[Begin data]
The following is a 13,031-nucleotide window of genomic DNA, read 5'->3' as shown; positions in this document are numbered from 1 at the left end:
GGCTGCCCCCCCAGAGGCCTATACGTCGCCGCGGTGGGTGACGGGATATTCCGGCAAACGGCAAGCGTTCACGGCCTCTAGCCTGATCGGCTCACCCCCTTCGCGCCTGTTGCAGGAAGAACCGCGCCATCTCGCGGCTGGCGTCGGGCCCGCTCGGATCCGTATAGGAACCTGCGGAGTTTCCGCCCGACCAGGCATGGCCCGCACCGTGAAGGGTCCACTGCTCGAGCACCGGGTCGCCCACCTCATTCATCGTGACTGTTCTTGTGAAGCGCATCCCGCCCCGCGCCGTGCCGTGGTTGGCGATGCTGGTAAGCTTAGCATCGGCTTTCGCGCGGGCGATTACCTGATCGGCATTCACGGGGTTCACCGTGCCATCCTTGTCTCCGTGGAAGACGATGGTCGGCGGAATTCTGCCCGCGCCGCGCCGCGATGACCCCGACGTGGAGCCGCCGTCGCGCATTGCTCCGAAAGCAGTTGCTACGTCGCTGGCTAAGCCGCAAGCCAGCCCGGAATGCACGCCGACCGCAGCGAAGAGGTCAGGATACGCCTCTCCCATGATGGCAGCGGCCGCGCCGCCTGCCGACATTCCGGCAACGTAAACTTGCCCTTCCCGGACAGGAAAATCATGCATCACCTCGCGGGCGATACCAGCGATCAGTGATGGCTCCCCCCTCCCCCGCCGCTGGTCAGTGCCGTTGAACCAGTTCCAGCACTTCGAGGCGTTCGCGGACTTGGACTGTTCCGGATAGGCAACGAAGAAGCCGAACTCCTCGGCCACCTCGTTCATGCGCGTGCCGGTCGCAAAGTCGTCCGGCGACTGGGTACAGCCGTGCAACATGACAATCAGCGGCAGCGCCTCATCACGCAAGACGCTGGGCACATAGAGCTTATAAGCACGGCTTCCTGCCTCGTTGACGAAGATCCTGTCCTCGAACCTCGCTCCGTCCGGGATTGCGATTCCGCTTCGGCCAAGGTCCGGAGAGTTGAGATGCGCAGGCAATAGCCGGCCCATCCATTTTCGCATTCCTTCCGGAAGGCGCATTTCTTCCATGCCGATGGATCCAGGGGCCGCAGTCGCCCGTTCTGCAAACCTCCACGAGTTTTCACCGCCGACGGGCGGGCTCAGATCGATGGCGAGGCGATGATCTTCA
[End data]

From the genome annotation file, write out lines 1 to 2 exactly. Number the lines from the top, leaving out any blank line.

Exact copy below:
The following is a 13,031-nucleotide window of genomic DNA, read 5'->3' as shown; positions in this document are numbered from 1 at the left end:
GGCTGCCCCCCCAGAGGCCTATACGTCGCCGCGGTGGGTGACGGGATATTCCGGCAAACGGCAAGCGTTCACGGCCTCTAGCCTGATCGGCTCACCCCCTTCGCGCCTGTTGCAGGAAGAACCGCGCCATCTCGCGGCTGGCGTCGGGCCCGCTCGGATCCGTATAGGAACCTGCGGAGTTTCCGCCCGACCAGGCATGGCCCGCACCGTGAAGGGTCCACTGCTCGAGCACCGGGTCGCCCACCTCATTCATCGTGACTGTTCTTGTGAAGCGCATCCCGCCCCGCGCCGTGCCGTGGTTGGCGATGCTGGTAAGCTTAGCATCGGCTTTCGCGCGGGCGATTACCTGATCGGCATTCACGGGGTTCACCGTGCCATCCTTGTCTCCGTGGAAGACGATGGTCGGCGGAATTCTGCCCGCGCCGCGCCGCGATGACCCCGACGTGGAGCCGCCGTCGCGCATTGCTCCGAAAGCAGTTGCTACGTCGCTGGCTAAGCCGCAAGCCAGCCCGGAATGCACGCCGACCGCAGCGAAGAGGTCAGGATACGCCTCTCCCATGATGGCAGCGGCCGCGCCGCCTGCCGACATTCCGGCAACGTAAACTTGCCCTTCCCGGACAGGAAAATCATGCATCACCTCGCGGGCGATACCAGCGATCAGTGATGGCTCCCCCCTCCCCCGCCGCTGGTCAGTGCCGTTGAACCAGTTCCAGCACTTCGAGGCGTTCGCGGACTTGGACTGTTCCGGATAGGCAACGAAGAAGCCGAACTCCTCGGCCACCTCGTTCATGCGCGTGCCGGTCGCAAAGTCGTCCGGCGACTGGGTACAGCCGTGCAACATGACAATCAGCGGCAGCGCCTCATCACGCAAGACGCTGGGCACATAGAGCTTATAAGCACGGCTTCCTGCCTCGTTGACGAAGATCCTGTCCTCGAACCTCGCTCCGTCCGGGATTGCGATTCCGCTTCGGCCAAGGTCCGGAGAGTTGAGATGCGCAGGCAATAGCCGGCCCATCCATTTTCGCATTCCTTCCGGAAGGCGCATTTCTTCCATGCCGATGGATCCAGGGGCCGCAGTCGCCCGTTCTGCAAACCTCCACGAGTTTTCACCGCCGACGGGCGGGCTCAGATCGATGGCGAGGCGATGATCTTCA